In the United States, cultural celebrations matter greatly, because they help better explain the stories and histories of diverse ethnic and identity cultures. These cultural celebrations provide the opportunity to recognize the complexities and richness of each cultural identity. It is important to understand and appreciate these stories within the greater American narrative.
Cultural Heritage Months
Black History Month
Black History Month, also called African American History Month, is celebrated around the world during the month of February. Originally, “Negro History Week” was created by Carter G. Woodson in 1925 and first celebrated in 1926. His hopes to raise awareness of African American’s contributions to civilization was realized when he and the organization he founded, the Association for the Study of Negro Life and History (ASNLH), conceived and announced Negro History Week.
The Office of Social Change and Intercultural Engagement (SCIE) kicks off Black History Month each year during the last week of January with Dream Week, a week celebration of the life and legacy of Dr. Martin Luther King, Jr. Following Dream Week, SCIE hosts an array of events to educated, expose, and highlight Black American achievement and life. These events often are in collaborations with student organizations, such as the Association of Black Students and College Academic Departments.
Asian-AmericanPacific Islander Heritage Month
A rather broad term, Asian/Pacific encompasses all of the Asian continent and the Pacific islands of Melanesia (New Guinea, New Caledonia, Vanuatu, Fiji and the Solomon Islands), Micronesia (Marianas, Guam, Wake Island, Palau, Marshall Islands, Kiribati, Nauru and the Federated States of Micronesia) and Polynesia (New Zealand, Hawaiian Islands, Rotuma, Midway Islands, Samoa, American Samoa, Tonga, Tuvalu, Cook Islands, French Polynesia and Easter Island).
‘Asian/Pacific American Heritage Week’ was celebrated from May 4, 1979-1992, for which Congress passed a law to formally recognize May as Asian/Pacific American Heritage Month(AAPI).
‘The Office of Social Change and Intercultural Engagement (SCIE) celebrates AAPI Month by hostingv arious events, often in collaboration with Asian Council, with the purpose educating, exposing, and celebrating AAPI people and experiences.
Hispanic-Latinx Heritage Month
September 15th - October 15th
Hispanic Heritage Month traditionally honors the cultures and contributions of both Hispanic and Latino/a/xAmericans as we celebrate heritage rooted in all Latin American countries.The observation started in 1968 as Hispanic Heritage Week under President Lyndon Johnson and was expanded by President Ronald Reagan in 1988 to cover a 30-day period starting on September 15 and ending on October 15. It was enacted into law on August 17, 1988, on the approval of Public Law 100-402.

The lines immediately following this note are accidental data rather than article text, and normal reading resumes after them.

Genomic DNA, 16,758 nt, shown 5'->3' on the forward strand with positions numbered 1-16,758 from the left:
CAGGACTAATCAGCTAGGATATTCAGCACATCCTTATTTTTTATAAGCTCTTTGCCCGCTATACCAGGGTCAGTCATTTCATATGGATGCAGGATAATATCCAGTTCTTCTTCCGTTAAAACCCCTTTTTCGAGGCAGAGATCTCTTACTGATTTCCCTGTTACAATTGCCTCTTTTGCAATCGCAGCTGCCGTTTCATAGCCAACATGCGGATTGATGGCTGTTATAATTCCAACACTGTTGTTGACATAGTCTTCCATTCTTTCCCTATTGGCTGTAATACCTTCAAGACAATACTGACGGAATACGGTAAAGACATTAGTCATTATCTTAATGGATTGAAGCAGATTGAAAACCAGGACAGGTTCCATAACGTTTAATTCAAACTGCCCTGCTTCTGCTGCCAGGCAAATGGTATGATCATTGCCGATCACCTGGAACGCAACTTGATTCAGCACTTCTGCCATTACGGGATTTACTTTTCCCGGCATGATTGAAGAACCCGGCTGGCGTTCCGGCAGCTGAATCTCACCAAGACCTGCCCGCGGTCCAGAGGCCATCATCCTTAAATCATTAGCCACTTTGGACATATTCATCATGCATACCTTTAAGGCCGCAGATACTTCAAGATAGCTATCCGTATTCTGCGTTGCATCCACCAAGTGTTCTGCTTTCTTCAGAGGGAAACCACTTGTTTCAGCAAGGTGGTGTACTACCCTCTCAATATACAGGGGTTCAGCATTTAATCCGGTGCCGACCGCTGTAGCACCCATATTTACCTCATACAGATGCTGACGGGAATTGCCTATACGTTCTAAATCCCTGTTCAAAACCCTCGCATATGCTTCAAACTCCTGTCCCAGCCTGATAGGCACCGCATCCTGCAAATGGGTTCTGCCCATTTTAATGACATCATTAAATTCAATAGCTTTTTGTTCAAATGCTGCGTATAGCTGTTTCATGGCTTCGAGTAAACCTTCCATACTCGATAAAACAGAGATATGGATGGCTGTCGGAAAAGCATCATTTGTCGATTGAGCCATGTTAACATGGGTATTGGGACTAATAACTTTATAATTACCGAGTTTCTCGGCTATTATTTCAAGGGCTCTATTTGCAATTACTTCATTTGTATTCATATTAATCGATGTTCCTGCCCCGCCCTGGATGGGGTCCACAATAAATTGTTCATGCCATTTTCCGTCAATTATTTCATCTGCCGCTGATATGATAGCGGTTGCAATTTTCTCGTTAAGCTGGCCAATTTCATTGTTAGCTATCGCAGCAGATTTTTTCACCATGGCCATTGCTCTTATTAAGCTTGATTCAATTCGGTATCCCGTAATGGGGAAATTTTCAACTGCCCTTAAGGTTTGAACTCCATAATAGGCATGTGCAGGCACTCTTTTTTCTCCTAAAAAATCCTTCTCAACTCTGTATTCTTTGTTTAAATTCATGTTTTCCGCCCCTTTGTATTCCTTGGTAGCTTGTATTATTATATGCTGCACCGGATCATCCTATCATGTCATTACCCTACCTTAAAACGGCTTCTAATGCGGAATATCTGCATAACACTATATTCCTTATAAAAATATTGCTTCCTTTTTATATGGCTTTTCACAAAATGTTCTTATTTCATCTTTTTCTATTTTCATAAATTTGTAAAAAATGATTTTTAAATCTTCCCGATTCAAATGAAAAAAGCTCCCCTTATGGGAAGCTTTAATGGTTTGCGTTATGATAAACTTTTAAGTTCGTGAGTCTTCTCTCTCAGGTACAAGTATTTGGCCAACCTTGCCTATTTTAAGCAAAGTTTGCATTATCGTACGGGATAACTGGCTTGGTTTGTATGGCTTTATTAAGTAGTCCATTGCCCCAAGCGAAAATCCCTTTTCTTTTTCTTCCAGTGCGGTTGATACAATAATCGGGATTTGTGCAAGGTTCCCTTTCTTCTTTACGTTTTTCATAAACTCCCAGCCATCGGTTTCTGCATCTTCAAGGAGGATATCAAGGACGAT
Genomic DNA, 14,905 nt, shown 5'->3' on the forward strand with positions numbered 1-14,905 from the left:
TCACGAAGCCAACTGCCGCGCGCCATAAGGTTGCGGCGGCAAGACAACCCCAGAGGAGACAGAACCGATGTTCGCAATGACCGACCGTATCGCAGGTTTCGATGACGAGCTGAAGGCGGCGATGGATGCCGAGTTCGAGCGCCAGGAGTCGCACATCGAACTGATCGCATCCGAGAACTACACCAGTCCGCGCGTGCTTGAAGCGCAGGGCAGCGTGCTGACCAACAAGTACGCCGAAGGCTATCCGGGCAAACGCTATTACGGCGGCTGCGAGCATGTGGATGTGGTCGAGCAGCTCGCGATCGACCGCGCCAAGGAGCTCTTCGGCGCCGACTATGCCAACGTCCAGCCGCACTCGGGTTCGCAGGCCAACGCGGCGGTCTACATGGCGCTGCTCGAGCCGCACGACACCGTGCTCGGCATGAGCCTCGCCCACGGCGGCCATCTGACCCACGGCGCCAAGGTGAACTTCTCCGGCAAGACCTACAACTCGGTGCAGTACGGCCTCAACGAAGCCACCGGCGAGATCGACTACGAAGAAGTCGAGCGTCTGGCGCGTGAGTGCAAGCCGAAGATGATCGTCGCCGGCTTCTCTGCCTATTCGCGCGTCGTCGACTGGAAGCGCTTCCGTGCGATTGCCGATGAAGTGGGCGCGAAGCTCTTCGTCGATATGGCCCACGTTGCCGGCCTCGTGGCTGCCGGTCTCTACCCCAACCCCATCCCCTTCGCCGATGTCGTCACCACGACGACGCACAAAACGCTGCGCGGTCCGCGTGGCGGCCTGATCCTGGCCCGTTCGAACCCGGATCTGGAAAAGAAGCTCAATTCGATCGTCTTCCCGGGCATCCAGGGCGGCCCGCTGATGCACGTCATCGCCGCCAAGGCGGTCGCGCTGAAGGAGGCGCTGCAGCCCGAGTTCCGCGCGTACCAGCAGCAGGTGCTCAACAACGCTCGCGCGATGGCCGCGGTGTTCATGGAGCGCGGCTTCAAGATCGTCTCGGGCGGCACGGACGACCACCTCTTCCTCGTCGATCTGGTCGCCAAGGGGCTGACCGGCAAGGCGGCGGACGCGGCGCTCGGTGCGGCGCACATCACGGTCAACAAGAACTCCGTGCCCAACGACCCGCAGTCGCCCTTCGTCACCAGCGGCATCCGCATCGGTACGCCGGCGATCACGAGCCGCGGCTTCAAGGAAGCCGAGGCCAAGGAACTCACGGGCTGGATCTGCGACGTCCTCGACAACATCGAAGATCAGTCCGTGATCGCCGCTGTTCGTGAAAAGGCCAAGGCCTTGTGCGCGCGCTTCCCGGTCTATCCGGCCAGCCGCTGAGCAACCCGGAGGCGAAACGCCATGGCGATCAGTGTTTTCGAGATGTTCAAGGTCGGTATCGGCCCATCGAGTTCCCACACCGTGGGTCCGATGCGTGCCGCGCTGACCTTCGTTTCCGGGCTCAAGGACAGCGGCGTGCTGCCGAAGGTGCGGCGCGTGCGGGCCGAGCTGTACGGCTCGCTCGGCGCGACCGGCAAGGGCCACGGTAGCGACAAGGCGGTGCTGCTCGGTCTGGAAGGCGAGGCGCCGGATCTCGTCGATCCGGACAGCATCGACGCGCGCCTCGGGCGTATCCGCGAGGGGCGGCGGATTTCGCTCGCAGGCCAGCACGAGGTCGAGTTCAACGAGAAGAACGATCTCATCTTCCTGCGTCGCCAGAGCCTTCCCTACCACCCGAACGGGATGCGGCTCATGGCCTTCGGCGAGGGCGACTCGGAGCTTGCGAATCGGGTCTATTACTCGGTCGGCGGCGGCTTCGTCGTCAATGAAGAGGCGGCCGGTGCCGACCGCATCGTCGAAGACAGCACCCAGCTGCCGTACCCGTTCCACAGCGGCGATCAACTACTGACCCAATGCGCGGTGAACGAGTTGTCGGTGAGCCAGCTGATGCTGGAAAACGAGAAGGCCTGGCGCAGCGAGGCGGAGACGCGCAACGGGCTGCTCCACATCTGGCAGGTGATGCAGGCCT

The day of September 15 is significant because it is the anniversary of independence for Latin American countries Costa Rica, El Salvador, Guatemala, Honduras and Nicaragua. In addition, Mexico and Chile celebrate their independence days on September 16 and September18, respectively. Also, Columbus Day or Día de la Raza, which is October 12, falls within this 30-day period.
The Office of Social Change and Intercultural Engagement (SCIE) celebrates Hispanic Latinx Heritage Month through sharing the histories, cultures and contributions of those whose ancestors came from Spain, Mexico, the Caribbean and Central and South America.These often are often held in collaboration with the College of Hispanic American Students (CHAS) and various academic departments.
Native American Heritage Month
America is a vast land of many cultures dating back thousands of years to the original inhabitants of the land. History, heritage, or culture of Native Americans, Alaska Natives, and Native Hawaiians are part of every national park and communities across the country today. Every November during Native American Heritage Month and throughout the year, the National Park Service and our partners share history and the continuing culture of America's indigenous peoples.
In 1990 President George H. W. Bush approved a joint resolution designating November 1990 “National American Indian Heritage Month.” Similar proclamations, under variants on the name (including “Native American Heritage Month” (NAHM) and “National American Indian and Alaska Native Heritage Month”) have been issued each year since 1994.
The Office of Social Change and Intercultural Engagement (SCIE) celebrates NAHM by hosting various events, often in collaboration with the Native American Faculty and Staff Committee, with the purpose educating, exposing, and celebrating Native American people and experiences.